Aside from these shows, Netflix’s ever-expanding library also features the hip hop period piece by Baz Luhrmann The Get Down, Charlie Brooker’s cult classic science fiction show Black Mirror, and the true crime documentary series Making a Murderer and many more.
Netflix is attracting several great filmmakers like Ava DuVernay with 13th, Werner Herzog with Into the Inferno, Cary Joji Fukunaga with Beasts of no Nation and Christopher Guest with Mascots because of the creative freedom streaming offers. It recently premiered the Barack Obama movie Barry.
Based on the novels by Michael Connelly, Bosch is a Los Angeles-set police procedural noir starring Titus Welliver as the titular detective Bosch. On April 1, 2016, Bosch was renewed for a third season, which will adapt Connelly’s novel The Black Echo and elements of A Darkness More Than Night.
2. The Man in the High Castle
The series is loosely based on the 1962 novel of the same name by American science fiction author Philip K Dick and is set in an alternative history of the world in which the Axis powers won World War II. The United States has been partitioned into three parts: The Japanese puppet state Japanese Pacific States, which comprises the former United States west of the Rocky Mountains; a Nazi puppet state that comprises the eastern half of the former United States; and the Neutral Zone that acts as a buffer between the two.The pilot premiered on January 15, 2015, and was Amazon’s “most-watched since the original series development program began.”
3. Mozart in the Jungle
The series, adapted by Roman Coppola and Jason Schwartzman, was inspired by Mozart in the Jungle: Sex, Drugs, and Classical Music, oboist Blair Tindall’s 2005 memoir of her professional career in New York, playing various high-profile gigs with ensembles including the New York Philharmonic and the orchestras of numerous Broadway shows.The series stars Gael García Bernal as Rodrigo, a character based on conductor Gustavo Dudamel,as well as Lola Kirke, Malcolm McDowell, Saffron Burrows, Hannah Dunne, Peter Vack, and Bernadette Peters.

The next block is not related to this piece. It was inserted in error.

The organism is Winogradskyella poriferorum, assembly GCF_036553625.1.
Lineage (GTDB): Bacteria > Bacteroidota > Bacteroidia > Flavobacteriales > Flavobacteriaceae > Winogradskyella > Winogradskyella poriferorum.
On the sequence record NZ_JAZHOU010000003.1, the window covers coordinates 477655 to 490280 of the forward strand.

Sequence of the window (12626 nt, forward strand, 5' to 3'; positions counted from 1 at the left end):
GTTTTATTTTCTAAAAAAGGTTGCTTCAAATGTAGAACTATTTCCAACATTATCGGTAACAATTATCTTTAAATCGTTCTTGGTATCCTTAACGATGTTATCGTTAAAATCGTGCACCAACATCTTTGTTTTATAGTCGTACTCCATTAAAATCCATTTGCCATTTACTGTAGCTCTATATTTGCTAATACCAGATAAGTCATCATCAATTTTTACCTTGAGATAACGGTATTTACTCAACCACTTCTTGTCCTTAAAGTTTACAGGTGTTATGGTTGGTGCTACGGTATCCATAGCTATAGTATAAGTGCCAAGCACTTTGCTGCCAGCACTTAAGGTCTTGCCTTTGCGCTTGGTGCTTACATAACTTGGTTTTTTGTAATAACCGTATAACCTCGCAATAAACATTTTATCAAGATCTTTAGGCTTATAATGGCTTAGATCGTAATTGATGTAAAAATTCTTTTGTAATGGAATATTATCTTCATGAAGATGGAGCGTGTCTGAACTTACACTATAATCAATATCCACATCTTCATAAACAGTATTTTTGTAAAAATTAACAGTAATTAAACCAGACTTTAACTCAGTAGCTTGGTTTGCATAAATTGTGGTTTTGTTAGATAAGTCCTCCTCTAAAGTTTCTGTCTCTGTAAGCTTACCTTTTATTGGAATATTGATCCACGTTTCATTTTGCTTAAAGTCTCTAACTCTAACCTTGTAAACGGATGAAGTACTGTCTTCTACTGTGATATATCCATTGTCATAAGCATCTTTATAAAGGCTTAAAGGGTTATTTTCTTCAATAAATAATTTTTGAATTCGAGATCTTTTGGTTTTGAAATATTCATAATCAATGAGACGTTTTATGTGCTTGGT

The show, created by Jill Soloway is the first series produced by Amazon Studios to win a major award and the first show produced by a streaming media service to win a Golden Globe for Best Series.
5. Red Oaks
From acclaimed director Steven Soderbergh and David Gordon Green, this 80’s-set show is about a young student who works as a tennis pro at the prestigious and exclusive Red Oaks Country Club during the summer between his sophomore and junior years of college.
6. Crisis in Six Scenes
The infamous Woody Allen show starring Miley Cyrus that he very vocally regretted doing. It received terrible reviews and won’t return for more episodes.
At least as of now, based on both quality and quantity, it seems like Netflix has the edge. But as environment changes, and content is consumed not in theatres and on TV, Amazon will surely evolve. Especially since it already boasts a more comprehensive library of Indian entertainment. There’s also word that Amazon will censor content, unlike Netflix, which is going to be a problem.
With inputs from Wikipedia